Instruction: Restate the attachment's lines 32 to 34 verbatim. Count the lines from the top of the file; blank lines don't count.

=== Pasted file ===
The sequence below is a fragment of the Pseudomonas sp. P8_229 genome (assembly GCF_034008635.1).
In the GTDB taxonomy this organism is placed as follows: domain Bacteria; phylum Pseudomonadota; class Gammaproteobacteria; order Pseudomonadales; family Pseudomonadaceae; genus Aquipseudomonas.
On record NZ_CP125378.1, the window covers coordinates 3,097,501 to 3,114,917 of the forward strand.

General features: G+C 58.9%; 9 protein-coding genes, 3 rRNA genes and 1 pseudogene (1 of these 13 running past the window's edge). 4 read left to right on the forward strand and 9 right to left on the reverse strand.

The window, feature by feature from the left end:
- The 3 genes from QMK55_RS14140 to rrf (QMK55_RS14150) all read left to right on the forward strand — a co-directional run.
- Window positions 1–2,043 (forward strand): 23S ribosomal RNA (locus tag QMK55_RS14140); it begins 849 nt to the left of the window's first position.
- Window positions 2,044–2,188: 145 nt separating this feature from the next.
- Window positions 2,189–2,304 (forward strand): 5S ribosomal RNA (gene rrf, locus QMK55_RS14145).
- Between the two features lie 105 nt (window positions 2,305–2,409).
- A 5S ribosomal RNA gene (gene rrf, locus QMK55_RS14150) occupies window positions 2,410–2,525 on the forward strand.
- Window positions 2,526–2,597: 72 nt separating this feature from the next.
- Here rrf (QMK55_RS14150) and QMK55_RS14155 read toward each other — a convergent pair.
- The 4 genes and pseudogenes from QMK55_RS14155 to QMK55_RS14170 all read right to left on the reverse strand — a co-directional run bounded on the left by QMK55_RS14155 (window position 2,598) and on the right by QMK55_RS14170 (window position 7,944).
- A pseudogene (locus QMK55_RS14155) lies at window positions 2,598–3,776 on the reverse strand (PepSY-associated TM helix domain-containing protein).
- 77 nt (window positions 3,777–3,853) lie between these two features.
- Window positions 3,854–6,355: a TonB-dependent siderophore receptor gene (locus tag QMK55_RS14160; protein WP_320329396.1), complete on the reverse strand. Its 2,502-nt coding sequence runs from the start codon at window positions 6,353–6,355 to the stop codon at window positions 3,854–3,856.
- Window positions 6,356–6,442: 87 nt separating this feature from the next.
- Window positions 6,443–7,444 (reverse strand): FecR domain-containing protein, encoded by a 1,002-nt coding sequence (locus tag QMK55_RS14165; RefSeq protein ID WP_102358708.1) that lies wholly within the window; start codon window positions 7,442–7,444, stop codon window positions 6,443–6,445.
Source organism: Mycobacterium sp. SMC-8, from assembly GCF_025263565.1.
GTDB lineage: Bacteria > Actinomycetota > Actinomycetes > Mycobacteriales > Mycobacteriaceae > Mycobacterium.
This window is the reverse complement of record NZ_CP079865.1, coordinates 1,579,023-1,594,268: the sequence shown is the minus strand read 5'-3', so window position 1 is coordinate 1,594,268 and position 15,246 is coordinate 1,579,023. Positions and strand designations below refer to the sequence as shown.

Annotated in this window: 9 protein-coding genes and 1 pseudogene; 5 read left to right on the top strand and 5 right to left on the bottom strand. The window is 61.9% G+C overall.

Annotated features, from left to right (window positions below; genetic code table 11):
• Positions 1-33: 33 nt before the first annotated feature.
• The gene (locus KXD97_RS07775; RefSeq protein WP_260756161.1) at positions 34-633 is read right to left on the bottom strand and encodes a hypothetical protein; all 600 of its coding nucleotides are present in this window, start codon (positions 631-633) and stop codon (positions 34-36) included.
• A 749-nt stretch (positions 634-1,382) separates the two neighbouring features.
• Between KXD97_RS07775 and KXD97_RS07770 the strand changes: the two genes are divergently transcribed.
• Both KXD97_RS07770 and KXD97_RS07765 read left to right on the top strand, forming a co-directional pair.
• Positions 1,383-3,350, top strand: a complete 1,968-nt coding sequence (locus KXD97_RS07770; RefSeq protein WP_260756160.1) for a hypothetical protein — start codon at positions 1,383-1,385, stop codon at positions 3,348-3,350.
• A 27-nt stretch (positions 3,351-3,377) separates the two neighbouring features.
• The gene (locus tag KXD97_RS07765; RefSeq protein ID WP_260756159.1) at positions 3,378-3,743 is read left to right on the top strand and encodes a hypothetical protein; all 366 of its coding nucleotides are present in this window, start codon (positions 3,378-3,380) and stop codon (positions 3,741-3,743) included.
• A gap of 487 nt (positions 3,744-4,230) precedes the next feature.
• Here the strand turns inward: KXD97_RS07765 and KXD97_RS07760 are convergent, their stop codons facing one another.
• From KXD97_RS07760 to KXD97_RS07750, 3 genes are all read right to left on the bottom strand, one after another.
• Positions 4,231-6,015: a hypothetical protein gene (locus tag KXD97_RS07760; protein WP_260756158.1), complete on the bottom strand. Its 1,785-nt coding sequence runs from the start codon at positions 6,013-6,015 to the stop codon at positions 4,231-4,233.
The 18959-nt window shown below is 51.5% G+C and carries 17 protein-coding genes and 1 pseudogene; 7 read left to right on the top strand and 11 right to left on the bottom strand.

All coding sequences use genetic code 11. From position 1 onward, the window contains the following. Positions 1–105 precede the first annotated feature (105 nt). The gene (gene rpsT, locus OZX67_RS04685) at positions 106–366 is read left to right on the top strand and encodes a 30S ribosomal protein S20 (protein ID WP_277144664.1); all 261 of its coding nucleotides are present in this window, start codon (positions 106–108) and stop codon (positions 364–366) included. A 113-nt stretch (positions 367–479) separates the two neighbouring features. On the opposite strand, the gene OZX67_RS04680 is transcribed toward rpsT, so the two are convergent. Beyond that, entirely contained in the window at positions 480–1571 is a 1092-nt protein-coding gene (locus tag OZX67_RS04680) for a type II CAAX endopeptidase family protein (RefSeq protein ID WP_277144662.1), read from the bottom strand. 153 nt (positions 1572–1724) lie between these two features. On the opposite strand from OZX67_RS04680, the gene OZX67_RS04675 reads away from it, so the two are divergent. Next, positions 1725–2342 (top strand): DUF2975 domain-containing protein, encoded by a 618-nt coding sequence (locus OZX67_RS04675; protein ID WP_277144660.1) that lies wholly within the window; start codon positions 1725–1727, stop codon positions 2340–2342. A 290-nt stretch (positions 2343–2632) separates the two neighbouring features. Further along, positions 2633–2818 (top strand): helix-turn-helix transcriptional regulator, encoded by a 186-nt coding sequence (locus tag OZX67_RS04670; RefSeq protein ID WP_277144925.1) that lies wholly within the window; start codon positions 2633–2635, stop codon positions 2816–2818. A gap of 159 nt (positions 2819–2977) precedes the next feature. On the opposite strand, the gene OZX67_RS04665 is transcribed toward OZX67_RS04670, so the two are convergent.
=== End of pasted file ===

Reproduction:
• The gene (locus tag KXD97_RS07765; RefSeq protein ID WP_260756159.1) at positions 3,378-3,743 is read left to right on the top strand and encodes a hypothetical protein; all 366 of its coding nucleotides are present in this window, start codon (positions 3,378-3,380) and stop codon (positions 3,741-3,743) included.
• A gap of 487 nt (positions 3,744-4,230) precedes the next feature.
• Here the strand turns inward: KXD97_RS07765 and KXD97_RS07760 are convergent, their stop codons facing one another.